Back in the U.S.S.R.

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"Back in the U.S.S.R."
Song by the Beatles
from the album The Beatles
Published Northern Songs
Released 22 November 1968 (1968-11-22)
Recorded 22–23 August 1968, EMI Studios, London
Genre Rock and roll,[1] hard rock[2]
Length 2:43
Label Apple
Songwriter(s) Lennon–McCartney
Producer(s) George Martin
"Back in the U.S.S.R."
Back in the USSR Swedish cover.jpg
Cover to 1969 Swedish single
Single by the Beatles
B-side "Don't Pass Me By"
Released March 1969
Label Apple
Songwriter(s) Lennon–McCartney
The Beatles Sweden and Denmark singles chronology
"Hey Jude"
"Back in the U.S.S.R."
"Get Back"
The Beatles Norway singles chronology
"Get Back"
(1969) Get Back1969
"Back in the U.S.S.R."
(1969) Back in the U.S.S.R.1969
"The Ballad of John and Yoko"
(1969) The Ballad of John and Yoko1969
"Back in the U.S.S.R."
Back in the USSR cover.jpg
Cover to 1976 UK single
Single by the Beatles
B-side "Twist and Shout"
Released 25 June 1976 (UK)
Length 2:44
Label Parlophone
Songwriter(s) Lennon–McCartney
The Beatles singles chronology
"Back in the U.S.S.R."
"Sgt. Pepper's Lonely Hearts Club Band" / "With a Little Help from My Friends"

"Back in the U.S.S.R." is a song by the Beatles, written by Paul McCartney, and credited to the songwriting partnership Lennon–McCartney.[3] It is a parody of Chuck Berry's "Back in the U.S.A." and the Beach Boys' "California Girls". Within the lyrics, the narrator expresses great happiness on returning home, where "the Ukraine girls really knock me out" and the "Moscow girls make me sing and shout". The song opens the 1968 double-disc album The Beatles (also known as the "White Album") and crossfades into "Dear Prudence".


The song opens and closes with the sounds of a jet aircraft flying overhead and refers to a "dreadful" flight back to the USSR from Miami Beach in the United States, on board a BOAC aeroplane. Propelled throughout by McCartney's uptempo piano playing and Harrison's lead guitar riffs,[4][5] the lyrics tell of the singer's great happiness on returning home, where "the Ukraine girls really knock me out" and the "Moscow girls make me sing and shout" and are invited to "Come and keep your comrade warm". He also looks forward to hearing the sound of "balalaikas ringing out".[3][6]

Writing and composition[edit]

Paul McCartney wrote the song while the Beatles were in Rishikesh, India, studying Transcendental Meditation. The title parodied Chuck Berry's "Back in the U.S.A.", while the chorus and background vocals were a humorous take on the Beach Boys' "California Girls". Mike Love of the Beach Boys, who attended the retreat in Rishikesh at the same time, recalled: "I remember Paul McCartney coming to breakfast one morning with his acoustic guitar. He was playing what turned out to be "Back In The U.S.S.R." I told him it was cool, but I said, You gotta talk about the girls in Russia … A tape still exists of he and I playing around with the song."[7]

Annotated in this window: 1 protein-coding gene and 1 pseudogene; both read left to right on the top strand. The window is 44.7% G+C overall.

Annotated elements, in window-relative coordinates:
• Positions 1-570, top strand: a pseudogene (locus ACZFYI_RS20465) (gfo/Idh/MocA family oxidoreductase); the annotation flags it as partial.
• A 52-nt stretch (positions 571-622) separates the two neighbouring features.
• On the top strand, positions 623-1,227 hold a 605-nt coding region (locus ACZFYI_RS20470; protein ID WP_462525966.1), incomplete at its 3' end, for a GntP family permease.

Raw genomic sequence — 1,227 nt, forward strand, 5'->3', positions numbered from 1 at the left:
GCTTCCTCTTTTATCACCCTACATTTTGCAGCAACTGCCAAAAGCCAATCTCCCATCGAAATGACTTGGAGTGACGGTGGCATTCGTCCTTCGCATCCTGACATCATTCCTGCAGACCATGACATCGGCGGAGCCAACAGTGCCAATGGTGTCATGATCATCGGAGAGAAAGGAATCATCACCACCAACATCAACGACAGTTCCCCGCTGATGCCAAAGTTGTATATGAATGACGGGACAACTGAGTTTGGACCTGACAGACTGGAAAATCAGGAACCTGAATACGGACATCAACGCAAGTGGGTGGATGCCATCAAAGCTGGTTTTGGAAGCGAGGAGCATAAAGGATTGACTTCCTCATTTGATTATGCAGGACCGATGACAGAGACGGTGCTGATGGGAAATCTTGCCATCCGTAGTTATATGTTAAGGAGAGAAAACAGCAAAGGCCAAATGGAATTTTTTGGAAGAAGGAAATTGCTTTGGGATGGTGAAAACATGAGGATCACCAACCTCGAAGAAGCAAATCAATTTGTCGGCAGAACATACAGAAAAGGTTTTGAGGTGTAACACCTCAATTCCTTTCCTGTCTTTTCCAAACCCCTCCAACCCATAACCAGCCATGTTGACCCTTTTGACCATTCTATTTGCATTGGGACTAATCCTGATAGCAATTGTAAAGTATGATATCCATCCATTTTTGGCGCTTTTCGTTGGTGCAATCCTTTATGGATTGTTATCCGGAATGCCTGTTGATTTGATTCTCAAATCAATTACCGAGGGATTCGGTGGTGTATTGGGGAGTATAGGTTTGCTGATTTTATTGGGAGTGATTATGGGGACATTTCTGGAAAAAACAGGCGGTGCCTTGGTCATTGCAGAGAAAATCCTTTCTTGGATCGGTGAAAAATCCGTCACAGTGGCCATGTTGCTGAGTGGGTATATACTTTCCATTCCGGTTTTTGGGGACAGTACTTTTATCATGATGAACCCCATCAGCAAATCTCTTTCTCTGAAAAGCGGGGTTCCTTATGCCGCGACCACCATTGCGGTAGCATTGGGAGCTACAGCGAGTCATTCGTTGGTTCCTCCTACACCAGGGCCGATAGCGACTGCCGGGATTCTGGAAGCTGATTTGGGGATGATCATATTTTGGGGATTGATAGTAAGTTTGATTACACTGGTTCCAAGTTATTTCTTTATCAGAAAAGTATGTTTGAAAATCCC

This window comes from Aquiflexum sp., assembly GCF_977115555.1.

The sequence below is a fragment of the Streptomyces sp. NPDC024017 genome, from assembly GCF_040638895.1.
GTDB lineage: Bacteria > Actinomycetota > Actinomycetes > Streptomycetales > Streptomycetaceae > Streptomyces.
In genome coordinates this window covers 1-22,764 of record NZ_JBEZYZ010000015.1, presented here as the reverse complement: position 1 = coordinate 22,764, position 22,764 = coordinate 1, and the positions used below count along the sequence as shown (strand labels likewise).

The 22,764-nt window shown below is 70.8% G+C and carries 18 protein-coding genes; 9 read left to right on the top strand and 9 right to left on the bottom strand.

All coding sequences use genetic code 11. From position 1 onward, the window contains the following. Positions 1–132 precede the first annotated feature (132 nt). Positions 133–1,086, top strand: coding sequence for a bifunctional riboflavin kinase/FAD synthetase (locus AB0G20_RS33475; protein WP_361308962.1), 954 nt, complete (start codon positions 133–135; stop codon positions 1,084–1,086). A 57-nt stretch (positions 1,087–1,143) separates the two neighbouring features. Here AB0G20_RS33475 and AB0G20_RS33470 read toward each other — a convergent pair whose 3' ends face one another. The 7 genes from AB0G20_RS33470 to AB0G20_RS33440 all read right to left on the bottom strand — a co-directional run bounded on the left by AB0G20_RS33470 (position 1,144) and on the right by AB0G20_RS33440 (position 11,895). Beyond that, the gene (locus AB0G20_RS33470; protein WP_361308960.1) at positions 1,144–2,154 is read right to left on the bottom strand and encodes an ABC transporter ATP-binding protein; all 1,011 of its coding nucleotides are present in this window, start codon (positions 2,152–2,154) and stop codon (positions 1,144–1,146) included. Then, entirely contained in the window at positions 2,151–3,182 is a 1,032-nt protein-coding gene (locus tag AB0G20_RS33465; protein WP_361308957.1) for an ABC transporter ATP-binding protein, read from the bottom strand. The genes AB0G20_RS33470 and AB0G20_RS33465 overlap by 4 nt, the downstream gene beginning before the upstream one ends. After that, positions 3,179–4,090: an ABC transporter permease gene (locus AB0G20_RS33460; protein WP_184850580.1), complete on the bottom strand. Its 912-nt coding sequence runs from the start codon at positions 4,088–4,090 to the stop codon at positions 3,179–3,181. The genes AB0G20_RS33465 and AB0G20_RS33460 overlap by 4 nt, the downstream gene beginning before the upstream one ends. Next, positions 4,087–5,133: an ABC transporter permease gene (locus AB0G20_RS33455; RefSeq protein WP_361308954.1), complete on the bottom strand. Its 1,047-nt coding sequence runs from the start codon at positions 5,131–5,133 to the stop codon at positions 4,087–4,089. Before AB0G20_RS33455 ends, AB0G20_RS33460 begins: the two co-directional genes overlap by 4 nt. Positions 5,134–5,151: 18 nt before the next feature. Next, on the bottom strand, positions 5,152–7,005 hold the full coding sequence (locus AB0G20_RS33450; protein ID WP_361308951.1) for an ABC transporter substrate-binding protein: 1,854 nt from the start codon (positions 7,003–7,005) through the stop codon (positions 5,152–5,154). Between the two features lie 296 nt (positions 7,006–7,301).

"Back in the U.S.S.R." also contains an allusion to Hoagy Carmichael's and Stuart Gorrell's "Georgia on My Mind". McCartney sings about the female population of the Soviet Republic of Georgia right after mentioning "the Ukraine girls" and "Moscow girls". McCartney thought that when he listened to the Beach Boys, it sounded like California, so he decided to write a song that "sounded" like the USSR. The title was partly inspired by the "I'm Backing Britain" campaign that had been endorsed by Britain's prime minister, Harold Wilson. Author Ian MacDonald writes that McCartney twisted this slogan into "I'm back in the U.S.S.R."[8]

In his 1984 interview with Playboy magazine, McCartney said:

I wrote that as a kind of Beach Boys parody. And "Back in the U.S.A." was a Chuck Berry song, so it kinda took off from there. I just liked the idea of Georgia girls and talking about places like the Ukraine as if they were California, you know? It was also hands across the water, which I'm still conscious of. 'Cause they like us out there, even though the bosses in the Kremlin may not. The kids from there do. And that to me is very important for the future of the race.[9]


The sessions for The Beatles were fraught with disharmony among the band members. While rehearsing "Back in the U.S.S.R.", on 22 August 1968, Ringo Starr became tired of McCartney's criticism of his drumming on the song, and of the bad atmosphere generally,[10][11][12] and walked out, intent on quitting the group.[13] The other Beatles continued with the session, which took place at EMI Studios (now Abbey Road Studios) in London. Ken Scott, the band's recording engineer, later recalled that they created a "composite drum track of bits and pieces" in Starr's absence.[13]